New Jersey lawmakers on Monday scrutinized the state's handling of thousands of low-income residents' Medicaid applications, as the Christie administration asserted it had made progress in reducing the backlog.
Gov. Christie expanded Medicaid under the Affordable Care Act, and 400,000 residents have gained health insurance through the government program since 2014.
However, thousands of applications have languished at understaffed county welfare agencies, in part because of the state's antiquated computer systems.
"We are very concerned about the backlog," Elizabeth Connolly, acting commissioner of the Department of Human Services, told the Assembly Budget Committee. "We want people to have their Medicaid timely."
Valerie Harr, director of the department's Division of Medical Assistance and Health Services, said the state relied on counties to report their backlogs. But some counties' reporting is infrequent, she said.
That makes it difficult to determine the size of the backlog. A department spokeswoman said the state estimated about 12,000 applications were pending at county welfare agencies.
Under the federal health care law, states are required to determine Medicaid eligibility within 45 days.
Given the incomplete data, "how can you feel confident this backlog has been satisfied?" asked Assemblyman Troy Singleton (D., Burlington).
Administration officials said the state had transferred thousands of applications for procession to Xerox, its contracted health benefits coordinator. The state's contract with Xerox is worth $7 million.
Xerox's work has been a "big help to the counties in moving a lot of the backlog off their desks," Connolly said.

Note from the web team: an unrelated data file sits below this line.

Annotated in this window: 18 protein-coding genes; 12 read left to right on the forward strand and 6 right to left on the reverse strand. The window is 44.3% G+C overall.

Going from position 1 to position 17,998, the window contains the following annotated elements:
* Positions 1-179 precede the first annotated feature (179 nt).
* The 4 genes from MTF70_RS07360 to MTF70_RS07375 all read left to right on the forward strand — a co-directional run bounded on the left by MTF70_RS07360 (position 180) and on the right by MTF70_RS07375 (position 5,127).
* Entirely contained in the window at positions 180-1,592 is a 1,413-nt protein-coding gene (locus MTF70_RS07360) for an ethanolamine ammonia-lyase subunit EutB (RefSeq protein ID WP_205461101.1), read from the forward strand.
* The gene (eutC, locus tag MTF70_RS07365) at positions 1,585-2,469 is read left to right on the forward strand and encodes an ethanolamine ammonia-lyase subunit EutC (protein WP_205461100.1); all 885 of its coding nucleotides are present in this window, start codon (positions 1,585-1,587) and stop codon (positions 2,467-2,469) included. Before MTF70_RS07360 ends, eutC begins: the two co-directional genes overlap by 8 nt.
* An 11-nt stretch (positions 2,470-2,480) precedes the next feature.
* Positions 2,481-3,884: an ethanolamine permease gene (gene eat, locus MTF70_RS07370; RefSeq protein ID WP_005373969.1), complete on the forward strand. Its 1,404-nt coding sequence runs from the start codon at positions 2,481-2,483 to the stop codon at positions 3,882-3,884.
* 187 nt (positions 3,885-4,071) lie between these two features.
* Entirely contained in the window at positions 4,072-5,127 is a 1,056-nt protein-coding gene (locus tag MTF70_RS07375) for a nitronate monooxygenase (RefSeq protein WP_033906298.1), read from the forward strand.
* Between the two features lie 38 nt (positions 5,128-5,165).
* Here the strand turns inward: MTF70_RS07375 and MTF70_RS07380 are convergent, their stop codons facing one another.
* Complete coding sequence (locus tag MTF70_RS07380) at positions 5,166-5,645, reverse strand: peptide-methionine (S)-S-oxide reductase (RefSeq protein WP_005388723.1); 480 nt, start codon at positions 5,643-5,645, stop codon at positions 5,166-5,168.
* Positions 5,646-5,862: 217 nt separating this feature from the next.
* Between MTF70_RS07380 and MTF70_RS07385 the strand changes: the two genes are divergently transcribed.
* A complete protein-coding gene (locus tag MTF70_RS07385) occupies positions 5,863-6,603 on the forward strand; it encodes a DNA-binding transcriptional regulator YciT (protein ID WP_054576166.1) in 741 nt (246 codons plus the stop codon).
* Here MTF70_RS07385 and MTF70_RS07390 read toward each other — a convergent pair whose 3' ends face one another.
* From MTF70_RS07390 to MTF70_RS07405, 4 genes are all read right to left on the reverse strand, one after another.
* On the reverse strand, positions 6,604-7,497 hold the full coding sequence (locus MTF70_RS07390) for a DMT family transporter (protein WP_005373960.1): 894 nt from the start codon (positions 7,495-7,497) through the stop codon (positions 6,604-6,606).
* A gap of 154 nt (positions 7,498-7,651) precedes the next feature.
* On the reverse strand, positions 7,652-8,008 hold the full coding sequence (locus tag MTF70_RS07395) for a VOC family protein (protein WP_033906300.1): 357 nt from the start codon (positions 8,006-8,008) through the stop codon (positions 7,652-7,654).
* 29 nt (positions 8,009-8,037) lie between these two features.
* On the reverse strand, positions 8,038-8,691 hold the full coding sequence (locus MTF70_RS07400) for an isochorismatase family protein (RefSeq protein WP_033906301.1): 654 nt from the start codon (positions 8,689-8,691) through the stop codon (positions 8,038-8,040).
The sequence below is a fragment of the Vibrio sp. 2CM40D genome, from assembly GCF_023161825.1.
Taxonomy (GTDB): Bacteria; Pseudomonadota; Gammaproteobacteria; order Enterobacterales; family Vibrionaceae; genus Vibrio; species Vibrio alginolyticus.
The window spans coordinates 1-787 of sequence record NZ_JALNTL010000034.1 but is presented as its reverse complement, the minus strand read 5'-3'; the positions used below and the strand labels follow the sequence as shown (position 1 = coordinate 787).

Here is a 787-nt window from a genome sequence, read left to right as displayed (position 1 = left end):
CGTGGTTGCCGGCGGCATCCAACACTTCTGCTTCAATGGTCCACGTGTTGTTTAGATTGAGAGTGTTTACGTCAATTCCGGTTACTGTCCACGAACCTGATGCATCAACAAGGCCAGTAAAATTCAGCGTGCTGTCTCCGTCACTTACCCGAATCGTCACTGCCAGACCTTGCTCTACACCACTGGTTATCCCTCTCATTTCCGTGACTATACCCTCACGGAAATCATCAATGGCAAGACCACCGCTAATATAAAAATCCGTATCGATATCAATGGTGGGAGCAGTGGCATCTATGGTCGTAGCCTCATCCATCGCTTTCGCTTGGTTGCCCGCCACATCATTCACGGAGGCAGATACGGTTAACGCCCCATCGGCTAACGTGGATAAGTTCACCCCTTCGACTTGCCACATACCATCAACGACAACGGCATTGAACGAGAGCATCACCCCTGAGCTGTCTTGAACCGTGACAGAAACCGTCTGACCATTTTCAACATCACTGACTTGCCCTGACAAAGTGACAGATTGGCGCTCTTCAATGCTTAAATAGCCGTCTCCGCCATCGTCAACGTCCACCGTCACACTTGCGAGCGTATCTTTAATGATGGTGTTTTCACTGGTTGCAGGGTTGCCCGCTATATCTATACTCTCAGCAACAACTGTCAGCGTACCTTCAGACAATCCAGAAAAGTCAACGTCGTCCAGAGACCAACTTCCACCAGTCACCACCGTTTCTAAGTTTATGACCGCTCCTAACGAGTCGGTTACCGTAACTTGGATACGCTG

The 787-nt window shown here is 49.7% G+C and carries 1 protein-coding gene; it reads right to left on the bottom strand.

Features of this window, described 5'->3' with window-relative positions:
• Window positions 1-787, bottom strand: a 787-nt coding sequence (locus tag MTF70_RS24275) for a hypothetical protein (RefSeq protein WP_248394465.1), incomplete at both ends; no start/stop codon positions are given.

The county welfare agencies' caseload increased from 390,000 in December 2013 to 690,000 in March 2015, according to the department.
In addition to processing new applications, counties must review the status of 450,000 current Medicaid enrollees to determine whether they are still eligible.
The Affordable Care Act expanded eligibility to those who earn up to 133 percent of the federal poverty level, or $32,253 annually for a family of four.
The state contracted with Hewlett-Packard in 2009 to create an integrated computer network for social services. The technology was supposed to help the state process applications and determine eligibility for programs such as Medicaid and Supplemental Nutrition Assistance Program.
But after persistent delays, as well as changing demands resulting from the health care law, the state terminated its $118 million contract with HP late last year. The state paid $142,000 to the law firm Lowenstein Sandler to assist in its settlement with HP, a department spokeswoman said.
New Jersey spent $15 million on the project. This year, it hired consultant KPMG to assess how much of HP's work could be salvaged. The state is paying KPMG $850,000, Connolly said.
KPMG is expected to complete a report by the end of May.